Ford Edge SUVs reportedly have flex plates that crack and break and do a lot of damage.
March 26, 2021 – The rattle of Ford Edge has sparked a class action lawsuit alleging the engine flex plate is defective, causing the Edge to suddenly stall and unexpectedly stall.
According to the lawsuit, the rattle occurs in the 2015-2018 Ford Edge SUVs, which are equipped with 2-liter EcoBoost engines in four vehicle configurations: Special Edition, Special Edition Limited, Titanium and Sport.
According to the three plaintiffs who filed the class action, the flexplate is located between the engine and the transmission and is used to “store the energy generated by the engine until it is needed, and deliver it smoothly and evenly [the gearbox],. . . to propel the vehicle. “
The Edge flex plate captures the energy generated by the motor and stores it by rotating at a speed that is usually steady and steady. The lawsuit says that energy is then transferred to the torque converter, which transfers the energy to the transmission.
Plaintiffs allege that the alleged 2015-2018 Ford Edge flexplate problem occurs when the area between the circular bolt patterns for the crankshaft and torque converter fails due to cracking or breaking.
The edge flex plate supposedly separates completely around the bolts, leaving a central portion of the ring gear on the crankshaft and the outer portion on the torque converter. Owners who notice the rattle say the original flex plates are defective and replacement flex plates have cracks and breaks like the originals.
One of the plaintiffs says he owns a 2015 Ford Edge that made a rattling noise from the engine in February 2020. The noise was loudest when the Edge started and idled, but it was also heard under normal driving conditions.
He took the SUV to a Ford dealer and told the technician about the rattling noise, but the Ford technician reportedly “couldn’t identify a problem, failed to reveal the flexplate defect, and no service was performed.”
The plaintiff says he was driving five days later when the Edge stopped moving forward even though the engine was running. The plaintiff tugged on the shoulder and switched off the engine, but refused to restart and had the SUV towed to the Ford dealership.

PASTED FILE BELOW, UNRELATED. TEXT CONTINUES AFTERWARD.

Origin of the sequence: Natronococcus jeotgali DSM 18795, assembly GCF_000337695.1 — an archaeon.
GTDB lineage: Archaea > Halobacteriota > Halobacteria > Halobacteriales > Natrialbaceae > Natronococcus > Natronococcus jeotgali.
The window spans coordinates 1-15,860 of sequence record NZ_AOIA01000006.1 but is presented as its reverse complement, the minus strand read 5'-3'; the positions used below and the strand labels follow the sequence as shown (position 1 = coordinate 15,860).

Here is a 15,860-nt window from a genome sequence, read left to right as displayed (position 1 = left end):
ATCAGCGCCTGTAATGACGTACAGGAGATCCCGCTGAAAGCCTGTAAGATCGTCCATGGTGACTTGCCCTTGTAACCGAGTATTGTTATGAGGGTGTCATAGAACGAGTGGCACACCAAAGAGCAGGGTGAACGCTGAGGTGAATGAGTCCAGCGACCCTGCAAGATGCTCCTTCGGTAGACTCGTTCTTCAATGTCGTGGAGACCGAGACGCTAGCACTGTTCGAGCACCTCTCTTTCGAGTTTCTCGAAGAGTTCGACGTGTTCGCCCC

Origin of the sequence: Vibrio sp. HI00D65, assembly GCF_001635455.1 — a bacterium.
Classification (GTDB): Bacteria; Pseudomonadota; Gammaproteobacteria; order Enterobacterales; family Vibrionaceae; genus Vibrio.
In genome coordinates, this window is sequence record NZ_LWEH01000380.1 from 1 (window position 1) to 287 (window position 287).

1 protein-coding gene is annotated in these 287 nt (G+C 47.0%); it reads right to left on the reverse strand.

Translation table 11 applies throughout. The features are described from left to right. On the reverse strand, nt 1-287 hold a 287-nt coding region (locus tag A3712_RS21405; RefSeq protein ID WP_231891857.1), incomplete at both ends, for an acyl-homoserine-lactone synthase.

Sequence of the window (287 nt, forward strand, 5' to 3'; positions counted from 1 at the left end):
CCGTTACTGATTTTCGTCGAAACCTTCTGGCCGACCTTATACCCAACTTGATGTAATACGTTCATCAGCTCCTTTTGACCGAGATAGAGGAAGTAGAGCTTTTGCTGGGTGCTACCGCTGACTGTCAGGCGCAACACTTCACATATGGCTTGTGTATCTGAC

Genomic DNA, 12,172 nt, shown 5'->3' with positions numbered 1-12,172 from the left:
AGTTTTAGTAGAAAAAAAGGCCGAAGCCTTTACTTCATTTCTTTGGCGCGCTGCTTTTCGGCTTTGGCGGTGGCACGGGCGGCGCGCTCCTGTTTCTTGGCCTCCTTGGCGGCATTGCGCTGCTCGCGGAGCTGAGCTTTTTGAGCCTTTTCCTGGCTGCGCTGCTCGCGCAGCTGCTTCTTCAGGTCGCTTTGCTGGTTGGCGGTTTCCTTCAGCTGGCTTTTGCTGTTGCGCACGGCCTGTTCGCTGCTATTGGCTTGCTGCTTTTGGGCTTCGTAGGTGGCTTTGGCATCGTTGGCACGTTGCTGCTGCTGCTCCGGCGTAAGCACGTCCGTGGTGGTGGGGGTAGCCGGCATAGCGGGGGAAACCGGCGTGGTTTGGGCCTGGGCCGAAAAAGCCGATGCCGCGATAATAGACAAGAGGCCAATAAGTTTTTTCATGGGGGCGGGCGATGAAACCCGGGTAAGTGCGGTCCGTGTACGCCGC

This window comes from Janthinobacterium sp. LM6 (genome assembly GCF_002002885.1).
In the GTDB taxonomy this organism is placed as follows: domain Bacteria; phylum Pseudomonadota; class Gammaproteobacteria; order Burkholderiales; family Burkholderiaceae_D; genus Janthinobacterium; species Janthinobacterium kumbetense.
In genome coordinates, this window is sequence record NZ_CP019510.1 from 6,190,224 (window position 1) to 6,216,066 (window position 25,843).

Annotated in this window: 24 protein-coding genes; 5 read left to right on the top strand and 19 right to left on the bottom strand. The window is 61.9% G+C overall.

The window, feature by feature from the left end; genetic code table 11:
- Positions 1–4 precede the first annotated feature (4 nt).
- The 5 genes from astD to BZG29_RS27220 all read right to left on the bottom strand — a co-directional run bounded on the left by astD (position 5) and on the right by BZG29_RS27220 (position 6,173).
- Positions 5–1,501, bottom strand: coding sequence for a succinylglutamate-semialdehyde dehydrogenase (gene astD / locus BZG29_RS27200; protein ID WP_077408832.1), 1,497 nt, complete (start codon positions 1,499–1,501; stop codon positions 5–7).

This time, Ford said the Edge flex plate broke and damaged the Bendix drive, crankshaft seal, and starter, all of which needed to be replaced. The plaintiff also says he was billed $ 2,040 to repair the Edge, $ 150 for towing it, and $ 200 for a rental car.
According to the class action lawsuit, the owner sent a letter to Ford, but the automaker said the flexplate problem occurred outside of the warranty period and Ford would not cover the cost of the repair.
Seven months later, the plaintiff allegedly heard a rattle and the Ford dealer discovered that the flexplate had cracked. This time the Edge was reportedly at the dealership for five weeks while the flexplate was being replaced again, with only 6,000 miles on the old flexplate.
However, the plaintiff says he was not billed for the second flexplate replacement but still had to wait five weeks to receive his Edge from the dealer.
The lawsuit further alleges that the Ford Edge flex plate cracked again for the third time in less than a year. This time, the dealer is said to have kept the SUV for six weeks but did not charge anything to replace the flex plate.
The plaintiff says Ford should have told him about the alleged defective Edge flex plates that cause rattle noises.
The class action lawsuit relates to technical service bulletin SSM 47398 issued in July 2018 regarding a rattle noise caused by a cracked motor flex plate. Ford dealers have been asked to replace the flex plates in the 2015-2018 Edge SUVs.
Another bulletin (TSB 19-2236) was issued to dealers in August 2019 addressing rattle noises in Ford Edge SUVs equipped with 2.0-liter EcoBoost engines.
“Some 2015-2018 Edge vehicles that are equipped with a 2.0L EcoBoost engine may have a rattle. This may be more noticeable when idling. This may be due to a flexplate tear around the crankshaft.” – TSB 19-2236
Dealers were directed to replace the Ford Edge flexplate, torque converter, flexplate bolts, front gear pump, and sometimes the short engine block.
The class action lawsuit alleges that Ford had to recall all SUVs in order to properly repair the vehicles and extend the flexplate warranty coverage. The lawsuit also alleges that other Ford vehicles are affected by flexplate defects.
The lawsuit against Ford Edge rattles was filed in the U.S. District Court for the Eastern District of Michigan: Straub et al., V. Ford Motor Company.
The plaintiffs are represented by Barbat Mansour Suciu & Tomina PLLC, Greg Coleman Law PC and Whitfield Bryson LLP.